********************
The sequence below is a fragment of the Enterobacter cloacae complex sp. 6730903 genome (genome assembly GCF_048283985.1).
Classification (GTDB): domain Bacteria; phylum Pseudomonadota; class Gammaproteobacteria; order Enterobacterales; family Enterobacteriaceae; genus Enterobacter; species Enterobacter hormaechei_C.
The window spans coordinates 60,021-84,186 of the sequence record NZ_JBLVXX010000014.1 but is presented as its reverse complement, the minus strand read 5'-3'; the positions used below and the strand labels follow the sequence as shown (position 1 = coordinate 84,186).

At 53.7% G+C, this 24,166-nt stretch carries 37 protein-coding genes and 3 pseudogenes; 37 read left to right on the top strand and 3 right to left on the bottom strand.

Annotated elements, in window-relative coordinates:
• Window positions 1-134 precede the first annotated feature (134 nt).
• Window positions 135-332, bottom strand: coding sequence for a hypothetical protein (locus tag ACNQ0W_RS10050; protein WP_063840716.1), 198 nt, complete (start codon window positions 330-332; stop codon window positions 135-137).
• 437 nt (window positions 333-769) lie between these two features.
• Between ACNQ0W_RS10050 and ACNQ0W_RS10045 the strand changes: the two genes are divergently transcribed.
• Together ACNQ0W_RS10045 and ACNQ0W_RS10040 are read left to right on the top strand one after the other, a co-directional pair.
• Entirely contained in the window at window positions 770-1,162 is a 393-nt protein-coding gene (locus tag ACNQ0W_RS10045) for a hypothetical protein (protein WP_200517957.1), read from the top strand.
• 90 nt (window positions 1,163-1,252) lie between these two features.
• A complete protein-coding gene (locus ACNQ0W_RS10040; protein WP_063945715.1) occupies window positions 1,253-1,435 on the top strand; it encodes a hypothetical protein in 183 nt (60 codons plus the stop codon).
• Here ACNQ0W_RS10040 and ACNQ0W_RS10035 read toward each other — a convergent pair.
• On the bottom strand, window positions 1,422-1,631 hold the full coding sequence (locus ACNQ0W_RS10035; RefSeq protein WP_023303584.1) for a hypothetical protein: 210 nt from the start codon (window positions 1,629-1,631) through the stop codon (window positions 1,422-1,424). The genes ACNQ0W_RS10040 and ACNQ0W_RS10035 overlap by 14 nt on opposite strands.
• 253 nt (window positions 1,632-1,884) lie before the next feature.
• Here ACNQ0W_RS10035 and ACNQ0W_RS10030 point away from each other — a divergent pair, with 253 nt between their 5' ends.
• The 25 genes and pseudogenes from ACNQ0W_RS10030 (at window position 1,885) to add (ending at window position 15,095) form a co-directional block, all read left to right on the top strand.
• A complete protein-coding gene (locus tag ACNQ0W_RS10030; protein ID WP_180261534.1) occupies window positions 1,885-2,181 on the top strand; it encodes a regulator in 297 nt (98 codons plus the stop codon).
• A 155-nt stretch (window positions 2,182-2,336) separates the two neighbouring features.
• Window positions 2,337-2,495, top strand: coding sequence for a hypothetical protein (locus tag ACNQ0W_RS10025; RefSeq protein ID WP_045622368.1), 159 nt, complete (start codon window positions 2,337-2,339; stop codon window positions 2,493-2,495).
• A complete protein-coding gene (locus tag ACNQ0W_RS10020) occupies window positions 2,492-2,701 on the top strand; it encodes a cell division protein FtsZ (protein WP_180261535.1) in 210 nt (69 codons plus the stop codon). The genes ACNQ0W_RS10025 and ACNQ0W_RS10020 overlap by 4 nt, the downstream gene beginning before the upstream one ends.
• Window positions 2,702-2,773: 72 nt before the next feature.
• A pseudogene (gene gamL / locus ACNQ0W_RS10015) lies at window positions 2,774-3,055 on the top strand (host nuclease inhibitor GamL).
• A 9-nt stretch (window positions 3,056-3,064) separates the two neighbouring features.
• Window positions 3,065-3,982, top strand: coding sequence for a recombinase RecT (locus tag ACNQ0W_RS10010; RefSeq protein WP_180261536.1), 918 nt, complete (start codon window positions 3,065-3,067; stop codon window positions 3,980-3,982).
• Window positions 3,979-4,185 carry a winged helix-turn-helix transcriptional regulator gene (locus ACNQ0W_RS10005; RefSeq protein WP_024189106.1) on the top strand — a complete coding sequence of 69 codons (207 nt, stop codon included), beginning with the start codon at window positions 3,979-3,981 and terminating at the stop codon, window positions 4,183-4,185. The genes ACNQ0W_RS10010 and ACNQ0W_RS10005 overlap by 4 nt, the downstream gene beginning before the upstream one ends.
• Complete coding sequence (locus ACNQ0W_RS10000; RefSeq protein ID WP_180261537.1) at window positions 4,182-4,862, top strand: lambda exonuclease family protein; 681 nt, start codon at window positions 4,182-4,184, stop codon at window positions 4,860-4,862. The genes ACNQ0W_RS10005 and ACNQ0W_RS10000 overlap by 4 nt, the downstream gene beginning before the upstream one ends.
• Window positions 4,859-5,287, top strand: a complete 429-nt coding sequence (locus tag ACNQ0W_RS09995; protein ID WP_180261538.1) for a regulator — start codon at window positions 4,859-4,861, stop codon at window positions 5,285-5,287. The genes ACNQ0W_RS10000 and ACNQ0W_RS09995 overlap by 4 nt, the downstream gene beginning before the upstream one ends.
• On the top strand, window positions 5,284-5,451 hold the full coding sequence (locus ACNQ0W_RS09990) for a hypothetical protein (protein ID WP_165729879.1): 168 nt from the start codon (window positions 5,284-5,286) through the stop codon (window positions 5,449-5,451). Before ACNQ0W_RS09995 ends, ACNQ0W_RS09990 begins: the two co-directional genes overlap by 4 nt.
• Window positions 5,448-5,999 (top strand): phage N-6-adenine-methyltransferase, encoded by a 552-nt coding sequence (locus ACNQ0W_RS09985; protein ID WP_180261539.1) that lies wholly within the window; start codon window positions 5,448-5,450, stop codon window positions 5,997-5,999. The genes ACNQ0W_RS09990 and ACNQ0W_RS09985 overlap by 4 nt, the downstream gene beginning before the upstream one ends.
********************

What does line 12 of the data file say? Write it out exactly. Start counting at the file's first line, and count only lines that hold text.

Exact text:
• 90 nt (window positions 1,163-1,252) lie between these two features.